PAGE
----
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Inside Egypt's 3,000-year-old 'lost golden city'
A "lost golden city" in Egypt dating back 3,400 years has been revealed in what is being called the most important discovery in the country since the tomb of Tutankhamen in 1922.
The city, buried under sands near the modern-day city of Luxor for three millennia, was uncovered in September 2020 by a team led by Egyptian archaeologist Zahi Hawass and was revealed to the world Thursday.
"This is amazing because actually we know a lot about tombs and afterlife," said Hawass while giving NBC News a tour of the site. "But now we discover a large city to tell us for the first time about the life of the people during the Golden Age."
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"Each piece of sand can tell us the lives of the people, how the people lived at the time, how the people lived in the time of the golden age, when Egypt ruled the world," he said.
"We spent a lot of time talking about mummies and talking about how they died, the ritual of their deaths. And this is the ritual of their lives."
The city is the largest uncovered from ancient Egypt and is only partly excavated. Artifacts including rings, scarabs and colored pottery confirmed the dating to the reign of Amenhotep III, who ruled Egypt from 1391 to 1353 B.C.
Hawass' team was searching for Tutankhamen's Mortuary Temple and was surprised to instead find a series of mud walls rising out of the sand, some about 10 feet tall and built in a zig-zag design characteristic of the period. Other archaeologists had previously searched for and failed to find the city.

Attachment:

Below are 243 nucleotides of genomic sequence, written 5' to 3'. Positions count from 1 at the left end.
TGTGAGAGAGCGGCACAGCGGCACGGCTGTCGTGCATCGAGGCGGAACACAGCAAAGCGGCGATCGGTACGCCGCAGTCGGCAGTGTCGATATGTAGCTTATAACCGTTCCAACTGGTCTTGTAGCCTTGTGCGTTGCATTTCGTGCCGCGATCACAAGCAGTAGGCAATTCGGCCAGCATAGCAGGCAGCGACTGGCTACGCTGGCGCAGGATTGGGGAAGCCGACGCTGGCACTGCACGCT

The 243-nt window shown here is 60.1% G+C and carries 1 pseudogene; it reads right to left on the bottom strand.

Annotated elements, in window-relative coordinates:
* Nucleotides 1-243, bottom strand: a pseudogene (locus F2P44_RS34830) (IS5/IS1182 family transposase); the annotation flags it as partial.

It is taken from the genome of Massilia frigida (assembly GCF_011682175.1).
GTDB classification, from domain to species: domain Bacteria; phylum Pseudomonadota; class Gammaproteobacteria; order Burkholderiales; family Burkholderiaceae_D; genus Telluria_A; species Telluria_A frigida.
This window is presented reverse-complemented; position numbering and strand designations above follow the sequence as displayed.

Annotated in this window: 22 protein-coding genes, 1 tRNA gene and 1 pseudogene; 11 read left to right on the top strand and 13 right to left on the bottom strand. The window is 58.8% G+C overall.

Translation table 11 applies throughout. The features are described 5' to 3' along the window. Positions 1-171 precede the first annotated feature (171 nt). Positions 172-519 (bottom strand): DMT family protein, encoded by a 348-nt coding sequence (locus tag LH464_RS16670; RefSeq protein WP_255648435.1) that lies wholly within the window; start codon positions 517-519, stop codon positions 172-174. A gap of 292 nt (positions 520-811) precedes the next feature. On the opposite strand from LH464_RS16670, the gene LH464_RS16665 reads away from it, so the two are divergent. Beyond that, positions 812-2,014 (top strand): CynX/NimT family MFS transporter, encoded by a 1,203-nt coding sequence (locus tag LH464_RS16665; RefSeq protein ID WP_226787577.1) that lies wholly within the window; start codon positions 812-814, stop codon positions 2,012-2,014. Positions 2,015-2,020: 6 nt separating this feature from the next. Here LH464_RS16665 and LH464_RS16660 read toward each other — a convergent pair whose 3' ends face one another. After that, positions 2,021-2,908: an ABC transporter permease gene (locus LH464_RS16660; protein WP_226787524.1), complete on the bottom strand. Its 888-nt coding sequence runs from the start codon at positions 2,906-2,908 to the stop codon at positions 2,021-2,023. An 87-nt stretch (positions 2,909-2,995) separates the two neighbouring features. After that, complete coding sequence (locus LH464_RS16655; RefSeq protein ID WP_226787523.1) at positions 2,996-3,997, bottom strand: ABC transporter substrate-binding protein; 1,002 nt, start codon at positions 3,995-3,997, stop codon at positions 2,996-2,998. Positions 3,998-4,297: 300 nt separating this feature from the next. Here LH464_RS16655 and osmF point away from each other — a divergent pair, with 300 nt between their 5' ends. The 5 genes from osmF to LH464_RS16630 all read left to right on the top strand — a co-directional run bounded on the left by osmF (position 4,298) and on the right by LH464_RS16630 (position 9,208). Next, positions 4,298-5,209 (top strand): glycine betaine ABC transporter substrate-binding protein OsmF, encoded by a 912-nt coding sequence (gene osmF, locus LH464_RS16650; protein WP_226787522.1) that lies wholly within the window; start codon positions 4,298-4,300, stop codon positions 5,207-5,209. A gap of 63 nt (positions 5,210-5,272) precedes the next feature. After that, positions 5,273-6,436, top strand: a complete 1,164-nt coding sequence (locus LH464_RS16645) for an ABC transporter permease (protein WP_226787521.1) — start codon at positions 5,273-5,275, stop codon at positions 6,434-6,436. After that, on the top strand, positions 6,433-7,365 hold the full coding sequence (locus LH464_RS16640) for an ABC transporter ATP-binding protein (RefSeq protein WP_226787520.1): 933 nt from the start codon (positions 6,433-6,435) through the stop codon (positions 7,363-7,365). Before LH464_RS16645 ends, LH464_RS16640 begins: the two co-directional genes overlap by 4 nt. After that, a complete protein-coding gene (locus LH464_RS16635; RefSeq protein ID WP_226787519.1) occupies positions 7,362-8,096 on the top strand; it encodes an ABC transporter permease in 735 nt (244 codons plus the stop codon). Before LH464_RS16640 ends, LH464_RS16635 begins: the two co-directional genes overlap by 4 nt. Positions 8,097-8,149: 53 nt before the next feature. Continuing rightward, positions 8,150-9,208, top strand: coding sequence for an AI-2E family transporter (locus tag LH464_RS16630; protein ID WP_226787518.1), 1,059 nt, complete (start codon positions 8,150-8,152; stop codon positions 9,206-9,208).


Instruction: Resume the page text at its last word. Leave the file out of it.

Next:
With its storage houses, grinding stones, ovens and areas for meat production and everyday tools still intact, the site gives a rare glimpse into a working Egyptian city.
"The discovery of this lost city is the second most important archeological discovery since the tomb of Tutankhamen," Betsy Brian, a professor of Egyptology at Johns Hopkins University, said in the Egyptian Ministry of Antiquities' news release.
Curiously, the team uncovered a buried skeleton lying with arms outstretched to his side and the remains of a rope around his knees. The ministry's statement described this as "odd" and said it would be investigated.
A vessel, containing about 22 pounds of boiled or dried meat, came with an inscription. "That Year 37, dressed meat for the third Heb Sed festival from the slaughterhouse of the stockyard of Kha made by the butcher luwy."
The Egyptian team said this statement, which names two people who lived and worked in the city, also confirms that the city was active during Amenhotep III's reign alongside his son Akhenaten, who was succeeded by Tutankhamen.
Future excavations on a cemetery and unopened tombs at the site may help to answer even more questions about the period.
Hannah Pethen, a British archaeologist and honorary fellow of the University of Liverpool, who has worked on excavations in Egypt but wasn't involved in the Luxor dig, said the discovery was a landmark in the understanding of the region.
"Everybody loves the thought of an exciting, untouched tomb, but actually this is probably more significant and more important than if it was a pharaoh's tomb," she said.
"We have a lot of tombs and we know a lot about them, but we don't have a lot of evidence about how Egyptians lived and worked in their cities."
The newly discovered city is now one of three sites from around the same period — Rameses III's temple at Medinet Habu and Amenhotep III's temple at Memnon — and the newly discovered city's key role may be in confirming that things found there were common across the empire.
"This is really the major settlement on the west bank of the Nile from this period, so it's going to be directly associated with the tombs and cemeteries there, so we're adding to our understanding of that landscape. We have tombs, temples and now we have quite a big city," Pethen said.
One of the biggest mysteries of the period is why Akhenaten and his queen, Nefertiti, abandoned their religion and kingdom in Thebes (modern-day Luxor) to build a new city, where they worshipped the sun. Some hope the lost city will provide clues, but not everyone is optimistic.
"I wouldn't put any money on it. Ahkenaten has a habit of keeping his secrets — we've had several opportunities over the last 150 years to learn more, but somehow it's never quite come off, " Pethen said.
But as Hawass put it, our understanding of the ancient world is changing all the time: "You never know what the sand of Egypt might hide."
Charlene Gubash and Molly Hunter contributed reporting from Luxor, Egypt.